| go to index of reviews | go to entry page | | go to other departments |
Amy Herzog’s take on Ibsen’s “A Doll’s House” about class as well as women
“A Doll’s House.”
Written by Henrik Ibsen, adapted by Amy Herzog, directed by Jamie Lloyd.
Hudson Theatre, 141 West 44th Street, New York City.
https://www.thehudsonbroadway.com/events/a-dolls-house/Runtime 105 minutes, no intermission.
Opened March 9, 2023.
Reviewed by Lucy Komisar March 17, 2023.
closes June 10, 2023.
Arian Moayed as Torvald, Jesmille Darbouze as Kristine, Okieriete Onaodowan as Krogstad, Tasha Lawrence as Anne-Marie, Jessica Chastain as Nora, Michael Patrick Thornton as Dr Rank, photo Emilio Madrid.
In a curious way, Jamie Lloyd’s powerful production of Henrik Ibsen’s “A Doll’s House,” stark, with black-clad actors sitting on white spindle chairs or standing ranged across the back, seems more real than if it had a traditional set, with 19th-century furnishings matching the 1879 story date. (In fact, “1879” displayed on the backdrop is the most prominent part of the “set.”)
This is because there is nothing to grab your attention except the speaking and expressions of the characters, no peak at a nice credenza or colorful glass lamp. The gray backdrop wall has a strip of what may be windows covered with screens. Amy Herzog’s adaptation turns the lines into modern speech, which reduces any barrier to fluid comprehension.
Jessica Chastain as Nora Helmer.
Jessica Chastain as Nora is almost a furnishing or art object herself, set on a white spindle chair in her black dress and red hair, slightly leaning back as a turntable moves her in an oval around the stage. Chastain is fighting to get free from Nora’s dutiful wife.
When her husband Torvald (Arian Moayed as the perfect male supremacy artifact) refers to her repeatedly as “a little bird,” you think it is silly, but then notice how much she is like a bird. He says, “Nora you’re still a child.” Sometimes she pushes back with a glimmer of consciousness: “Don’t be condescending.”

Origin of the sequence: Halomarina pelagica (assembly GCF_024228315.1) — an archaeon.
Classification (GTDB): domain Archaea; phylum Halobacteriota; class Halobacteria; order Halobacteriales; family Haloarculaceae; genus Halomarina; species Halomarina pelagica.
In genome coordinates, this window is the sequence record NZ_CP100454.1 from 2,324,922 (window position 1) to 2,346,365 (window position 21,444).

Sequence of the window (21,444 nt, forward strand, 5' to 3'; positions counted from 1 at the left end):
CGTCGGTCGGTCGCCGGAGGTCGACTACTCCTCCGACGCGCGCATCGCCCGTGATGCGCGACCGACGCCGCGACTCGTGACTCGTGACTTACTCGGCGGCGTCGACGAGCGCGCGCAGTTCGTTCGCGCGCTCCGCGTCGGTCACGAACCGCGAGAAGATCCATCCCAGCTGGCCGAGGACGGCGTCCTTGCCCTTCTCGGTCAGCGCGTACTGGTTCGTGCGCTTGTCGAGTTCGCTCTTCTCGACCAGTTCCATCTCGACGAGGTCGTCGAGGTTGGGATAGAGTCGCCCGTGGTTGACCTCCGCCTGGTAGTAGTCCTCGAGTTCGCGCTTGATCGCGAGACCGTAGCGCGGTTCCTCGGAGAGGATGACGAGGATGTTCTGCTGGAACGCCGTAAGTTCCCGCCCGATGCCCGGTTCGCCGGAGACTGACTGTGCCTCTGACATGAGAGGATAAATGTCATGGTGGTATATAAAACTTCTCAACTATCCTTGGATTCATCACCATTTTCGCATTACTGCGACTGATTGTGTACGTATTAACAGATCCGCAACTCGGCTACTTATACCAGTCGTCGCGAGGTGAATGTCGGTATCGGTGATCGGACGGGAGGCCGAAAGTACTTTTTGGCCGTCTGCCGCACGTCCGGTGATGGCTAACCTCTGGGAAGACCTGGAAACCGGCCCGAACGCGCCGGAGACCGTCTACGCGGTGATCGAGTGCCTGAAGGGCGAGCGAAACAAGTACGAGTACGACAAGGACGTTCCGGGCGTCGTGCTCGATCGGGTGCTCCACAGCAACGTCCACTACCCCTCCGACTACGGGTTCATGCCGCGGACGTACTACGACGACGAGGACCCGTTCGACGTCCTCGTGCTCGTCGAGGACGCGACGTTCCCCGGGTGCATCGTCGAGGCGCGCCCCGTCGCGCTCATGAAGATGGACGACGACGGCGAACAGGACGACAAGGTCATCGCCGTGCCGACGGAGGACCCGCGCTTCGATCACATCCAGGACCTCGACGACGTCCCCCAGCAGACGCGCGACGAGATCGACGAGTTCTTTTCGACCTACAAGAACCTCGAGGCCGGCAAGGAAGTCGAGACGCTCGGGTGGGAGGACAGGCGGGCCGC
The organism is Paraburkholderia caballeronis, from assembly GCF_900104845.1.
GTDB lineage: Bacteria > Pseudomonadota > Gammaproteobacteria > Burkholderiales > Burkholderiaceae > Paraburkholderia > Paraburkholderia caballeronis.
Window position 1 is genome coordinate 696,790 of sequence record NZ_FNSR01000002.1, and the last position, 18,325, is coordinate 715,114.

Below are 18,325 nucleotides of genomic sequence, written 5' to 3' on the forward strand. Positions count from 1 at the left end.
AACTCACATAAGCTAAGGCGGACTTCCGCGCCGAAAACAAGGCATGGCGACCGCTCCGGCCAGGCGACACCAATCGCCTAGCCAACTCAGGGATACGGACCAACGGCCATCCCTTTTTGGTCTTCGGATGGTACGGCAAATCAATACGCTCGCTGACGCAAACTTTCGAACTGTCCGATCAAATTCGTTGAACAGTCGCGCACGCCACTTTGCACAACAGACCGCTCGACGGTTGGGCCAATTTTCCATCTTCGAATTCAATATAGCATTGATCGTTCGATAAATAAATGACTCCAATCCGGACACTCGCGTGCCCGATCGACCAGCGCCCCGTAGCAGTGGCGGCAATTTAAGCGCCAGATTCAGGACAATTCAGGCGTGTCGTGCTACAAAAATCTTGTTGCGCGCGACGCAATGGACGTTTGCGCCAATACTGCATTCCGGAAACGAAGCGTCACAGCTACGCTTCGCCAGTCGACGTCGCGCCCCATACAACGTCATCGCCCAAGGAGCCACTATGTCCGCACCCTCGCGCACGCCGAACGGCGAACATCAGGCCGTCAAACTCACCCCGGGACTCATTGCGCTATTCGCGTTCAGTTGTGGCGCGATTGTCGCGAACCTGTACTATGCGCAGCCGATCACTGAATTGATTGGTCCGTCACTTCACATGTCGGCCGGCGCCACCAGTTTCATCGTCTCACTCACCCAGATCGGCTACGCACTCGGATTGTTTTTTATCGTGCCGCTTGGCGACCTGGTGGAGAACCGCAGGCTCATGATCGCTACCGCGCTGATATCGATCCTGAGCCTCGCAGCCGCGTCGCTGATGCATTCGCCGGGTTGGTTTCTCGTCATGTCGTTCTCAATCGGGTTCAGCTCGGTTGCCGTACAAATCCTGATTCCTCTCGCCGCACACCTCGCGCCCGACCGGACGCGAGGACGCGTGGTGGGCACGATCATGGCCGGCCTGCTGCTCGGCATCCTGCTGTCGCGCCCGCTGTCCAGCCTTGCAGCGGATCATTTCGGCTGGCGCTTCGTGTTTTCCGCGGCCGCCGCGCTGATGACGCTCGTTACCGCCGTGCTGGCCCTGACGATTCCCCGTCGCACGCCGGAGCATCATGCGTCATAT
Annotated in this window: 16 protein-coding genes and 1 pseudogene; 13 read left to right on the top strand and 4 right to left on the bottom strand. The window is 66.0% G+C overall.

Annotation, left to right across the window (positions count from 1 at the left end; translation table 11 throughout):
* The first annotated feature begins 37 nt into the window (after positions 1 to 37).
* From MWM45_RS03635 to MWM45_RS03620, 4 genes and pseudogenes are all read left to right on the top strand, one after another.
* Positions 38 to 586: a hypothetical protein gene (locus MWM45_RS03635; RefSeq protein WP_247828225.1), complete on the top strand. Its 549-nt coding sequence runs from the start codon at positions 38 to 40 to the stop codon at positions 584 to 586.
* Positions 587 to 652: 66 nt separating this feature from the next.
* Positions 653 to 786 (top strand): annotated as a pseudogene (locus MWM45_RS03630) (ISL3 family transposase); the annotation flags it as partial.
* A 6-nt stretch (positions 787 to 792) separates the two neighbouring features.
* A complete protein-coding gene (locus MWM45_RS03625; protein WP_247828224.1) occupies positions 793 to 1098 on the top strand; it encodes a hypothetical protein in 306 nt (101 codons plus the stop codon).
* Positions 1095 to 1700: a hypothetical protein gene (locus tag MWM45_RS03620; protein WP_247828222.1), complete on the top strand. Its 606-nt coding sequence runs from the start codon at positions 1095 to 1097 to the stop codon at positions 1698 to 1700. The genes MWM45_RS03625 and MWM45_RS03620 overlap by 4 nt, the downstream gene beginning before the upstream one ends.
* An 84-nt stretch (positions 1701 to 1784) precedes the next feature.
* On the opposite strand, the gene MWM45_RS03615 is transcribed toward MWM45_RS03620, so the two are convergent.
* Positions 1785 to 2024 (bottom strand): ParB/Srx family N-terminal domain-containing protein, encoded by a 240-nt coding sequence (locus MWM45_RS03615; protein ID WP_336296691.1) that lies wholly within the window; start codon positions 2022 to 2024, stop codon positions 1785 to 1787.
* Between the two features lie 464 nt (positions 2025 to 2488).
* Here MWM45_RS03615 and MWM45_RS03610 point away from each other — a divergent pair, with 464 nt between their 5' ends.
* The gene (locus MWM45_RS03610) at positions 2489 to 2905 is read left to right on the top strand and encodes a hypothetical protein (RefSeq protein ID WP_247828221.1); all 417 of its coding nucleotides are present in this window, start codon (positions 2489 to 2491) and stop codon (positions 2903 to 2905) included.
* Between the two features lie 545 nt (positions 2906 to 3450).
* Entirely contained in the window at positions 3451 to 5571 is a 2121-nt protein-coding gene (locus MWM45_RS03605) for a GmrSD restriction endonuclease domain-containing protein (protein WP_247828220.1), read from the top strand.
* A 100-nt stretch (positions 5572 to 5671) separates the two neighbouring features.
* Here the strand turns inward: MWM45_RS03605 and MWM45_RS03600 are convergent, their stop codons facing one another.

Torvald thinks of himself as the serious one and the strength of the family. He’s a lawyer and now finally has been promoted to manager at a bank, giving him security and money. Moayed plays him as oblivious to the world of which he considers himself the center. Nora is part of the scenery, a plaything to amuse when desired.
He doesn’t know that when he was very ill, to get the money to take them to Italy and save his life, Nora did needlework, borrowed from Nils Krogstad (a very morose Okieriete Onaodowan), a lawyer who worked at the bank and, she says, from her father.
Arian Moayed as Torvald Helmer and Jessica Chastain as wife Nora.
Nora and Torvald have been married for eight years, but have so little communication and he is so domineering, that she can’t bring herself to tell him of the loans.
The play is about class as well as gender. Three years ago, when her husband died, Kristine (Jesmille Darbouze) left the city to go to the family home where an ill mother lived with her two brothers. She’s not the only financially strapped woman who sacrificed. Nora naïvely asks nurse Anne-Marie (Tasha Lawrence), “How could you give your children to strangers.” The nurse says she was lucky to get a job after the children’s father took off.
Now Kristine is back and needs work. Nora has asked Torvald to give her a job. He fires Krogstad and hires Kristine in his place. Krogstad’s personal scandal is that years ago he forged a signature. Torvald says, “His lies contaminate the home.”
Okieriete Onaodowan as Nils Krogstad and Jessica Chastain as Nora Helmer, photo Emilio Madrid.
The irony is that when her father died, Nora forged his name on a bond and back-dated the signature. That is the “loan” she refers to. But Kristine says, “…you couldn’t borrow it! A woman needs her husband’s consent.” Krogstad knows the back story and tells Nora, “If I’m thrown back into the dirt, you’re coming with me.” Now blackmail is added to the drama.
The story is famous, so one can’t give away the ending. When Nora finally admits all to Torvald, he screams curses. And suddenly, as if the verbal slap has awakened her, she is liberated. She declares, “I was your doll wife…I’m a human being. There’s no “door” to “slam” in this production, but the words do it. And Chastain’s acting, which draws you in till you are rooting for her feminist consciousness to prevail. It does, and she does.
Visit Lucy’s website http://thekomisarscoop.com/
| home | reviews | cue-to-cue | discounts | welcome |
| museums | NYTW mail | recordings | coupons | publications | classified |